A quick view of my usual archive workspace. Everything needed for a practical archive is here.
Now we will discuss two tools useful in building our archive. These are few and may differ from what you have been using already. Again, very few and simple categories:
Almost everybody owns a smartphone, tablet, notebook or another computer. Storage is easy, and the capacities and possibilities almost endless. One reason most of us have more stuff on our devices than we ever need. Maybe it is the greed for possessing all that information and “valuable” PDFs, DVDs, etc. That greed is an obstacle, and with all that stuff, the confusion and mess appear.
Some may say: “Yeah, but maybe I will need this”. That may very well be, but not now in this phase of building the archive. What we need now is a blank screen.
I have met magicians that have an NAS server at home, and they showed me how they could connect to that from everywhere (in fact, they showed this to me in the break of a lecture). They were proud they could access all the ISOs and PDFs. But for what? Is it indispensable to have constant access to all of that? I don’t think so.
What we need is a very simple digital storage system for our archive. I use an old 13” MacBook. All my archive and working material are there. All the magic and ideas relevant to me. One place, one device. Of course, I backed them up in the cloud and on an external hard drive. But the tool I am working with every day is this simple old notebook.
I updated and installed a 500 GB SSD drive plus 8 GB RAM. That is enough speed and power to work with it. But even a smaller netbook would be excellent, provided you can connect it to some storage device, to exchange the data.
The whole point is to have a separate device for the archive which has nothing to do with your regular computer periphery. The idea behind is to save time by not being distracted by the feature the main computer has: the internet, social media, movies, etc.
It should be small and handy, easy to understand and operate and (most important) free of distraction. And it should be small and portable, yet have a proper keyboard for the input. The reason for this is that when I read a book, or work on something, I will have it right beside me, to take notes or jot down ideas. When I travel, I have it with me. Therefore, it should be small and lightweight, but still operable like a better typewriter.
The other argument for having an extra device is to retain the general view of the archive. I know that all of my magic stuff is on the device, and I know where it is on the device. The goal is no other magic routines, PDFs or whatever on any other device. That makes my archive clean, searchable and efficient to work with. No time wasted searching for stuff. It is all in one place.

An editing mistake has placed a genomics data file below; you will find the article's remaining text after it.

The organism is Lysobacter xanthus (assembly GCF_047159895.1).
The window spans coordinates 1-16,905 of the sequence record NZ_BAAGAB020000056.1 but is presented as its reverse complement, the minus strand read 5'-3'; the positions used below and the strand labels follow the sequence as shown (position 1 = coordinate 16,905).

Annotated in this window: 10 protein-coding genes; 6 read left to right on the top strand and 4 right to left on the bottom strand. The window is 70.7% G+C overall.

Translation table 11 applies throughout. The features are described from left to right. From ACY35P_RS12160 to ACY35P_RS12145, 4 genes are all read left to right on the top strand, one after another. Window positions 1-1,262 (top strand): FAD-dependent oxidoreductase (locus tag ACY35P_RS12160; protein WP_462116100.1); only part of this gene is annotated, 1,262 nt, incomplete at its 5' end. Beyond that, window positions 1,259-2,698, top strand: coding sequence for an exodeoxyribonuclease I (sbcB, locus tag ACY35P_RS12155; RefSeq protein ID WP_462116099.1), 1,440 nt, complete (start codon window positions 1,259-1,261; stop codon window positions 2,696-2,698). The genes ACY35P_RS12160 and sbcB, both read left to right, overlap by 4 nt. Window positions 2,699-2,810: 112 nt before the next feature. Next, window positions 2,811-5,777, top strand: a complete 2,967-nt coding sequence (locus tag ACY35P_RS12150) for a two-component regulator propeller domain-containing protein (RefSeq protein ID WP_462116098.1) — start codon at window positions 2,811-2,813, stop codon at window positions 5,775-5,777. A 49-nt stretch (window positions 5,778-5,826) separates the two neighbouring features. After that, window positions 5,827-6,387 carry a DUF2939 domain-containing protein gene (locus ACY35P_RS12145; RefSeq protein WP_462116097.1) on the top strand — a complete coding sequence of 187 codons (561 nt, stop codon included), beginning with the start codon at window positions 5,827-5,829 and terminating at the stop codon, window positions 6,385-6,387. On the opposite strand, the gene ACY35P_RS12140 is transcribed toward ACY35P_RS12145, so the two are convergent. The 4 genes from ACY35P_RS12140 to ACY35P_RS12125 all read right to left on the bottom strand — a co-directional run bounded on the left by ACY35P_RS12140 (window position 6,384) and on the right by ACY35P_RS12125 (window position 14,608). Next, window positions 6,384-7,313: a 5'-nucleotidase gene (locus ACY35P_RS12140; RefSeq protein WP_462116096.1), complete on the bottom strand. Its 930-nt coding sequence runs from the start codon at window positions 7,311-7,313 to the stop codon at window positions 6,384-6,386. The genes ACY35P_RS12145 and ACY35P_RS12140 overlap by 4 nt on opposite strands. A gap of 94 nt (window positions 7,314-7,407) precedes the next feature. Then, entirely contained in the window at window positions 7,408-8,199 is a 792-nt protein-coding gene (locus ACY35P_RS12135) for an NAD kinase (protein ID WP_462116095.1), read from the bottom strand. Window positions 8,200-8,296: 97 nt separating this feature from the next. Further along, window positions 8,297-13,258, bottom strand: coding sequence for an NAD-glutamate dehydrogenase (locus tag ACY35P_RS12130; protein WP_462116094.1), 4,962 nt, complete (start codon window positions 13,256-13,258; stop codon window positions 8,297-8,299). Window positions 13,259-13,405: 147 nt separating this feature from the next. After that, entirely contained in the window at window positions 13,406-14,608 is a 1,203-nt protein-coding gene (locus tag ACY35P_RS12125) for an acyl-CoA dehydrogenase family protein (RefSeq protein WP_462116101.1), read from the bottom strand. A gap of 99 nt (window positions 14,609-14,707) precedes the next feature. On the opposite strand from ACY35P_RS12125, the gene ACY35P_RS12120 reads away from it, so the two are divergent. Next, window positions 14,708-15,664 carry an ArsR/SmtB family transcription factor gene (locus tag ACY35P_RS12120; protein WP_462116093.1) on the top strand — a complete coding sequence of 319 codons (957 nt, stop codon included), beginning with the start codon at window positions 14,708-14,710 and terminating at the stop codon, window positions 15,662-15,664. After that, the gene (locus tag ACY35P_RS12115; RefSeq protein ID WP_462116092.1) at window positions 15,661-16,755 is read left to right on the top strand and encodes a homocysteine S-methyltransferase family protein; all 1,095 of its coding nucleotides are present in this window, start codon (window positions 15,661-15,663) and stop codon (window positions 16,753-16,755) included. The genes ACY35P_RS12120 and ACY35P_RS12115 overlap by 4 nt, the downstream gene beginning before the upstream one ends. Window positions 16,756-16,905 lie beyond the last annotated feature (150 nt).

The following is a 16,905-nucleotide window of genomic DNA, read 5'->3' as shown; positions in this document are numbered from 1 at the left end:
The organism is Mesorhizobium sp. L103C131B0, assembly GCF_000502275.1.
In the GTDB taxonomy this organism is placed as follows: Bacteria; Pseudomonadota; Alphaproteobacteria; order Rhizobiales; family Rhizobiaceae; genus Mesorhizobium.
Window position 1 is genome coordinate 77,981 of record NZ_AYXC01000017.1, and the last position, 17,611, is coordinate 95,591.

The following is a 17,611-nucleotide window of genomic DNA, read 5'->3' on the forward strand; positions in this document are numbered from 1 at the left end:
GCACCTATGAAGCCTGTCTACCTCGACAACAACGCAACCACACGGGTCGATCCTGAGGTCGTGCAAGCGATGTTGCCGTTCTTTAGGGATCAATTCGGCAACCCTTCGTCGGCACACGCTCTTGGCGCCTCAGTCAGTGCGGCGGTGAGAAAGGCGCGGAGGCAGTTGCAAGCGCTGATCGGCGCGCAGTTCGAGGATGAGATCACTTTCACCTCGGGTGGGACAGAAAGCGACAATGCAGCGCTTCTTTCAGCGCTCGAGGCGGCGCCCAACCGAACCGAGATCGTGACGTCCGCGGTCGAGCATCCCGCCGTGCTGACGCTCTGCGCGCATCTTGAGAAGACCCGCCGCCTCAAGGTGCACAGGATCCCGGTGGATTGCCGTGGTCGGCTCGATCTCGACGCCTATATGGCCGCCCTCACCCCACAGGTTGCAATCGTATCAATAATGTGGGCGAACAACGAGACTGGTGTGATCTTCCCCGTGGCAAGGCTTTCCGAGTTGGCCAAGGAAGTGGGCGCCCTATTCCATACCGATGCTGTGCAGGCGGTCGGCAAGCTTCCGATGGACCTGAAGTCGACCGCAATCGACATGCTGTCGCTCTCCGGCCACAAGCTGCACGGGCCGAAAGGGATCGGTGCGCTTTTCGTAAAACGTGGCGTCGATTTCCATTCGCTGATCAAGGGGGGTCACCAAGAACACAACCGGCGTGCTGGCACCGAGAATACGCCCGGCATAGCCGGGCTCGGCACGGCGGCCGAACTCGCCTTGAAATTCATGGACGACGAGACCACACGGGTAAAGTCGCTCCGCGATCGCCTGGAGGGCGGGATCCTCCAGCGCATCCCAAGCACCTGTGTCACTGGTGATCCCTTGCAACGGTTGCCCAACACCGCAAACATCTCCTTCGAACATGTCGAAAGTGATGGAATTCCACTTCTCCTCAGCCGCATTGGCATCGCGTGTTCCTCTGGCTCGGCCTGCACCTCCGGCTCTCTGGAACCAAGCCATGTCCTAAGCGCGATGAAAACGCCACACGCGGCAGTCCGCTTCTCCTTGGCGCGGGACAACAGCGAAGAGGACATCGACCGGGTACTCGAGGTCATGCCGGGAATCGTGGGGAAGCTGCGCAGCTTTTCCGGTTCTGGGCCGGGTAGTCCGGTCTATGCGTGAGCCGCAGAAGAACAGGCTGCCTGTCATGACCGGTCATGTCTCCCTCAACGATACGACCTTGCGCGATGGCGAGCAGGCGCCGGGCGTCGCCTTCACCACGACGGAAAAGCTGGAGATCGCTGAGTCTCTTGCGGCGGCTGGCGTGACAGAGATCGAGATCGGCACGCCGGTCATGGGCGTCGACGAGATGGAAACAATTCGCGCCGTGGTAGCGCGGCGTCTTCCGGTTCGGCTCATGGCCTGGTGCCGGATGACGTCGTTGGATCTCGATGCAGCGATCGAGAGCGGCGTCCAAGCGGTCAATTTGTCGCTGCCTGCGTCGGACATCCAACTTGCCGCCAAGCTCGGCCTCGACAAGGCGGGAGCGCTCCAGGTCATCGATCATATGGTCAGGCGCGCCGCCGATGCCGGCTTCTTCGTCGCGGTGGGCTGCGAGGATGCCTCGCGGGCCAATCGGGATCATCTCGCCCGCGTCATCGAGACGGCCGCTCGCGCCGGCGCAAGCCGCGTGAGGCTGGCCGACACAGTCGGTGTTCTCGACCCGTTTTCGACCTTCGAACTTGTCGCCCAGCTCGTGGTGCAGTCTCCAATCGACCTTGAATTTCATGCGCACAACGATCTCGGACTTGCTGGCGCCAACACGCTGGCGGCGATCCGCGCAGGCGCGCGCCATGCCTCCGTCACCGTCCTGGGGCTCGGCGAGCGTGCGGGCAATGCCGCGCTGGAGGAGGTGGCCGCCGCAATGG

I don’t use too much software for my archive. The most important is the software for taking my notes. I found that Simplenote is perfect for me. It is (as the name implies) VERY simple in all aspects: the UI is only barebones, the text is with no fancy styling and additional features, it has a full-text indexing, and I can tag the notes.
One of the most significant advantages is that it is speedy. Making a new note is just one click, and that’s it. Type your content and forget about the rest. The moment you type it in, it is saved. It is a workhorse and designed for real-world everyday use.
I can store the content in the cloud (while it is saved locally as well), which means I am protected against losing the data. Simplenote is free and a perfect, uncomplicated choice. Go here to their website and see for yourself. Simplenote is freeware.
Because my eBook collection got massive in the past years, I purchased the software DevonThink, which is a very professional solution. But you don’t need this now for the beginning. In the beginning, it suffices to put your PDFs into your file system (more about this in a later post).
One thing you will need is a proper text editor. I don’t use Word, but the freeware alternative LibreOffice. This suffices for doing almost any task. It is quick, versatile and connects you with the Word-world. But then, I don’t use it too often.
For typing my scripts, I have been using the CeltX software for years. It is very comfortable and useful. All scripts are formatted, I don’t have to think while writing, and there are lots of additional, useful features (like note-taking, index cards) that make writing a stage play or script a breeze.
And you will need a PDF-Reader, like Acrobat Reader or something else, to access the PDFs. I cut down the requirements to the absolute minimum. Most of the modern notebooks and operating systems like LINUX have everything I need for my archive already on board.
I use my little archive computer only for:
- storing digital publications (PDF, eBooks, DVD, audio)
- taking notes
- writing scripts
- the inventory list
- some research
I do not have any fancy software installed. Just the very basics, to not get confused from the main tasks concerning my archive.
So — get that old notebook back from your kids (that you gave them because it was ‘so good’ and enough for them). It is more than adequate for your archive task.
To eliminate any temptation, delete all data on that notebook that has nothing to do with the archive. You want to start with a blank and maiden place for your archive.
However, remember that the computer is not the most important part of the archive. But a useful and timesaving one.